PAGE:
PROVO, OREM UTAH
Waste Recycling Equipment, Products, Services, Information
and Related Resources
Provo, Orem Waste Recycling
For local help on Waste Recycling Equipment, Products and Services in Provo, Orem and surrounding areas check out the links below. You can find a large variety of Trash Compactors, Balers, Crushers, Shredders, Grinders, Densifiers and many other waste recycling related resources. If you know of some special Waste Recycling deals in the Provo, Orem area, please email us at email@example.com and we will consider adding it to our website.
Recycling related Classifieds and Auctions in the Provo Orem Area ...
visit > > WasteCare's Exchange. The listings are free
For helpful Waste Recycling related articles, topics and general reference material such as the information below click here
RECYCLED MATERIALS in INSULATION
Builders use insulation to slow the conduction of heat within a building or home. Insulation plays an important role in conserving energy and provides an efficient use for recycled materials.
Depending on the type, insulations are currently made with a range of recycled materials.
Batt and Roll Insulation: This type of insulation is the most commonly used. Batt insulation mostly consists of flexible fibers, such as fiberglass, mineral wood, cotton, and sheep’s wool. Batt and roll insulation are widely available in a variety of sizes, making it easy to adjust the insulation between wall studs, rafters, and floor joists.
Concrete Block Insulation: Builders use concrete blocks for foundation and walls of some homes. Because heat is easily conducted through the blocks, insulation either fills or incases the concrete. Though it is more effective to insulate the surface of the blocks, some manufacturers use foam or polystyrene fillers to fill the inside.
Foam Board and Rigid Foam Insulation: Made from a variety of materials, foam boards are more rigid than batt insulation and can insulate roofs, walls, and foundations. Because of findings regarding ozone-depleting chemicals in polyurethane, polyisocyanurate, and extruded polystyrene, manufacturers continue to search for environmentally responsible materials with which to make foam.
Loose Fill and Blown Insulation: Small particles of a variety of materials, including cellulose, fiberglass, and mineral wool, are used in loose fill insulation to easily conform to tight spaces. This type of insulation provides the most opportunity for use of recycled materials.
Sprayed Foam Insulation: Liquid foam insulation can be sprayed, foamed, injected, or poured into place and provide an air-tight barrier for energy conservation. As with foam board insulation, manufacturers continue to develop foams with materials that do not contain harmful chemicals.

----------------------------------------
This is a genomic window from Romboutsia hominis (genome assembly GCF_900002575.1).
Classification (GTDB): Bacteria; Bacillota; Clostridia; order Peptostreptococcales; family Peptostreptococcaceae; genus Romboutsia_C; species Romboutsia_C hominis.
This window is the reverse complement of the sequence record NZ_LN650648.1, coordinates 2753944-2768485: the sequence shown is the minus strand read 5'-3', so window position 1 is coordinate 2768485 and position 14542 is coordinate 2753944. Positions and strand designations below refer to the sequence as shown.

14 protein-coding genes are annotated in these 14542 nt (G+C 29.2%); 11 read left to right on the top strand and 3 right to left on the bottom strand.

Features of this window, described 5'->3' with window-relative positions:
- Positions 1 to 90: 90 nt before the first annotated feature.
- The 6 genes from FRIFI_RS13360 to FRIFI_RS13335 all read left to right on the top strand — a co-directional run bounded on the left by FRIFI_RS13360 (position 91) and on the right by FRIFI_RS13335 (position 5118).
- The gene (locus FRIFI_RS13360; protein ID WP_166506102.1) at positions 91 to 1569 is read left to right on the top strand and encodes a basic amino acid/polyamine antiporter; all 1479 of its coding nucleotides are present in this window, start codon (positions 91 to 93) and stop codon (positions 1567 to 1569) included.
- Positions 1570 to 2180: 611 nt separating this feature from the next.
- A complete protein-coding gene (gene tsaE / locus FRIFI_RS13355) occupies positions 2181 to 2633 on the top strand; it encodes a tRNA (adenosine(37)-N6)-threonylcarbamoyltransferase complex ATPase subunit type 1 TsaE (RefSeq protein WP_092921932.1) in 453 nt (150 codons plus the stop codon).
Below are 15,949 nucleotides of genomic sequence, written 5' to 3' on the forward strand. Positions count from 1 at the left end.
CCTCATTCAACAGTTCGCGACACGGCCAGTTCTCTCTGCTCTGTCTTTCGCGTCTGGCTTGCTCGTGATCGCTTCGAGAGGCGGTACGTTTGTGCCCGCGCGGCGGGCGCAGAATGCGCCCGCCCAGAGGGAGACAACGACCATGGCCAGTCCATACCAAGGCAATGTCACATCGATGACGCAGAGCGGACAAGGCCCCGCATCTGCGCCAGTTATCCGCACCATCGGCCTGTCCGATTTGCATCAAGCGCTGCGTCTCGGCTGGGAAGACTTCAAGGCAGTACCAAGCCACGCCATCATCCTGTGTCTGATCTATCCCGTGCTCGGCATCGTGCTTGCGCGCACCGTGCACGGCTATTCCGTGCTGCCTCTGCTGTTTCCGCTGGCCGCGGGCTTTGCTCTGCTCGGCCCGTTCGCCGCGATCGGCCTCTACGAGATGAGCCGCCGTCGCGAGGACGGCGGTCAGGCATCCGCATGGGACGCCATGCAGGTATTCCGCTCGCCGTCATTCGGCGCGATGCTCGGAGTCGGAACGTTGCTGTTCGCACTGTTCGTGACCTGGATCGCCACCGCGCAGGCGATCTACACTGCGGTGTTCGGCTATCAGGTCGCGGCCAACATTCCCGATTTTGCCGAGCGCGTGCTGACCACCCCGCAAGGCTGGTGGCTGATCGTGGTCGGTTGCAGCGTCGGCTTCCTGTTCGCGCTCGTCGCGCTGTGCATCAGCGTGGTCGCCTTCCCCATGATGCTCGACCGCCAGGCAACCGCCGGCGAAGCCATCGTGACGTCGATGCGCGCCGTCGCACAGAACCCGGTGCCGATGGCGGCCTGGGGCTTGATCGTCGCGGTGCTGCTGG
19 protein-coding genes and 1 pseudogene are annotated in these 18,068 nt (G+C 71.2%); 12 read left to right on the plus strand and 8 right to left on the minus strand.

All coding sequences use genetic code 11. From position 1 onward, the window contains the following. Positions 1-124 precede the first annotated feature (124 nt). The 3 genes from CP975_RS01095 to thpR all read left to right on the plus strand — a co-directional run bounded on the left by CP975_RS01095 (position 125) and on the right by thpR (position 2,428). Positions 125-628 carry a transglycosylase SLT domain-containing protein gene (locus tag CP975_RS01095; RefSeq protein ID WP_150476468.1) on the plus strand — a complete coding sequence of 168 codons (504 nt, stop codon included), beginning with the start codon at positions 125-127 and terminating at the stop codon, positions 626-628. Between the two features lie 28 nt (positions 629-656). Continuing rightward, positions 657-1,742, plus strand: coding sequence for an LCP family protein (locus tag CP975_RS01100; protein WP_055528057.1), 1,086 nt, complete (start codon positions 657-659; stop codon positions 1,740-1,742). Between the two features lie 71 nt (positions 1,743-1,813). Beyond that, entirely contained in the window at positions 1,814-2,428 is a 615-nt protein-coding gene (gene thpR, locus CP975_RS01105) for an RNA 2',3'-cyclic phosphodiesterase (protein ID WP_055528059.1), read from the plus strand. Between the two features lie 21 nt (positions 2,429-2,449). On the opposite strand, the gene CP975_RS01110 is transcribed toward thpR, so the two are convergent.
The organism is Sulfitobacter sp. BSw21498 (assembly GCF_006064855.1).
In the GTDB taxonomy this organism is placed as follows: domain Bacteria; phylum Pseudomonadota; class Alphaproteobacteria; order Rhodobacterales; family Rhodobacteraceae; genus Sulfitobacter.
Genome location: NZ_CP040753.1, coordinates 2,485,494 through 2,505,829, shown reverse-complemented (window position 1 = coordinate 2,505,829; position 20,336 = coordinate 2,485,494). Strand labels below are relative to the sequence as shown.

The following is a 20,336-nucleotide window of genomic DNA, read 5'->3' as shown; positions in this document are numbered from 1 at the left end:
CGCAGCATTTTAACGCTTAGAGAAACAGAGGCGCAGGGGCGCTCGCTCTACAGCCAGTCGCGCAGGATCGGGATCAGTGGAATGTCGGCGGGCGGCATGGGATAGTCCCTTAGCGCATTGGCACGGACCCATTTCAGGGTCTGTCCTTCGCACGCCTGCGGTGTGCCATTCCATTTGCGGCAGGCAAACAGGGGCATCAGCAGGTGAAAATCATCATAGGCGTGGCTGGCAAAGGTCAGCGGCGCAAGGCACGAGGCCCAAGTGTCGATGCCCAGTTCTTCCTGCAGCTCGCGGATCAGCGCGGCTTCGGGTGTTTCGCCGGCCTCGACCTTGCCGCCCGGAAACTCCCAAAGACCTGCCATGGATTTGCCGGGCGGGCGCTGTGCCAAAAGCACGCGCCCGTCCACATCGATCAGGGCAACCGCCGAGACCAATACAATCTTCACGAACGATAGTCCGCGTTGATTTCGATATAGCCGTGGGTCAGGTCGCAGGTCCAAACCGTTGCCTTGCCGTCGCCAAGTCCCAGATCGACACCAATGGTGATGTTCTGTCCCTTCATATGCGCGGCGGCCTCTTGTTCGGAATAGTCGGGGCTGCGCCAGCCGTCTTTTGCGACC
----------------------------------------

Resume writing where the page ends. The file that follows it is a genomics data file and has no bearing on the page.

Reflective Insulation: Used most frequently and effectively in hot climates, reflective insulation uses foils, plastic films, and kraft paper to reflect heat away from attics and open living spaces.
Insulation provides an excellent use of recycled material. The materials below all consist of some post-consumer recyclable.
Cellulose: Used in loose fill insulation, cellulose is comprised mostly of recycled newspaper. Some manufacturers are improving their processing to produce finer, cleaner fibers, which are more effective and extend the use of the recycled product.
Fiberglass: Depending on the manufacturer, fiberglass contains 20 to 30 percent recycled glass material, with most of that material coming from post-consumer bottles. Select manufacturers boast 90 percent recycled glass content.
Polystyrene is made with 50 percent recycled plastic resin, with much of the resin coming from post-consumer recyclables. Polystyrene can be recycled and used again for the same purpose.
Radiant Barriers used in reflective insulation and foil facings of batt insulation contains mostly recycled aluminum.
Cotton, used in batt and loose fill insulation, is often favored against fiberglass, which can be an irritant. Select manufacturers produce cotton insulation from approximately 95 percent recycled fiber.
RECYCLING & REUSING INSULATION
Insulation usually reaches its end life because of changes or removal of the building or home, not due to defective use of the insulation itself. The accumulation of dust and dirt restricts insulation from being recycled and made into a product other than insulation.
However, builders can be proactive to preserve the reusability of insulation, should it have to be removed. Installing layer of sheathing behind the insulation may allow it to be reused after removal.
Copyright © WasteCare Corporation. All Rights Reserved. Article can be reproduced only with written permission from WasteCare Corporation. An identifying link to WasteCare Corporation must be placed visibly before and after the printed article and all hyperlinks within article must remain. To obtain permission to reprint this article, please email us at firstname.lastname@example.org . (Reference Article AI1-1122-170) . This page and the remaining website is monitored for copyright infringement by automated scans that include all websites worldwide.